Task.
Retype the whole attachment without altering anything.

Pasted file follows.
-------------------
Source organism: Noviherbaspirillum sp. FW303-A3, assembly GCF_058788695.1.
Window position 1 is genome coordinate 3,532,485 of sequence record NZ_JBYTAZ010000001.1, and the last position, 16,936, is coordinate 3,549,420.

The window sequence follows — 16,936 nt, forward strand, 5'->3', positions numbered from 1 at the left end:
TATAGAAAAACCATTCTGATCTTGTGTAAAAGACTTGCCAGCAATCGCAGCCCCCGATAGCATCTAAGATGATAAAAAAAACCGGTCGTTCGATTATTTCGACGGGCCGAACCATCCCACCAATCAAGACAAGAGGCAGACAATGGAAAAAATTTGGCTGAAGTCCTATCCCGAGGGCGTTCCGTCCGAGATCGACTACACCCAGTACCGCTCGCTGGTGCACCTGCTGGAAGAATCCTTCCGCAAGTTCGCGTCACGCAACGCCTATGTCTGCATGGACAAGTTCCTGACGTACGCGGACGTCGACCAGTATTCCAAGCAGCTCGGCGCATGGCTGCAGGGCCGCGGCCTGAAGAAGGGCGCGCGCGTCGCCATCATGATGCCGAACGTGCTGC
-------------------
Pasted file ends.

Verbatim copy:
Source organism: Noviherbaspirillum sp. FW303-A3, assembly GCF_058788695.1.
Window position 1 is genome coordinate 3,532,485 of sequence record NZ_JBYTAZ010000001.1, and the last position, 16,936, is coordinate 3,549,420.

The window sequence follows — 16,936 nt, forward strand, 5'->3', positions numbered from 1 at the left end:
TATAGAAAAACCATTCTGATCTTGTGTAAAAGACTTGCCAGCAATCGCAGCCCCCGATAGCATCTAAGATGATAAAAAAAACCGGTCGTTCGATTATTTCGACGGGCCGAACCATCCCACCAATCAAGACAAGAGGCAGACAATGGAAAAAATTTGGCTGAAGTCCTATCCCGAGGGCGTTCCGTCCGAGATCGACTACACCCAGTACCGCTCGCTGGTGCACCTGCTGGAAGAATCCTTCCGCAAGTTCGCGTCACGCAACGCCTATGTCTGCATGGACAAGTTCCTGACGTACGCGGACGTCGACCAGTATTCCAAGCAGCTCGGCGCATGGCTGCAGGGCCGCGGCCTGAAGAAGGGCGCGCGCGTCGCCATCATGATGCCGAACGTGCTGC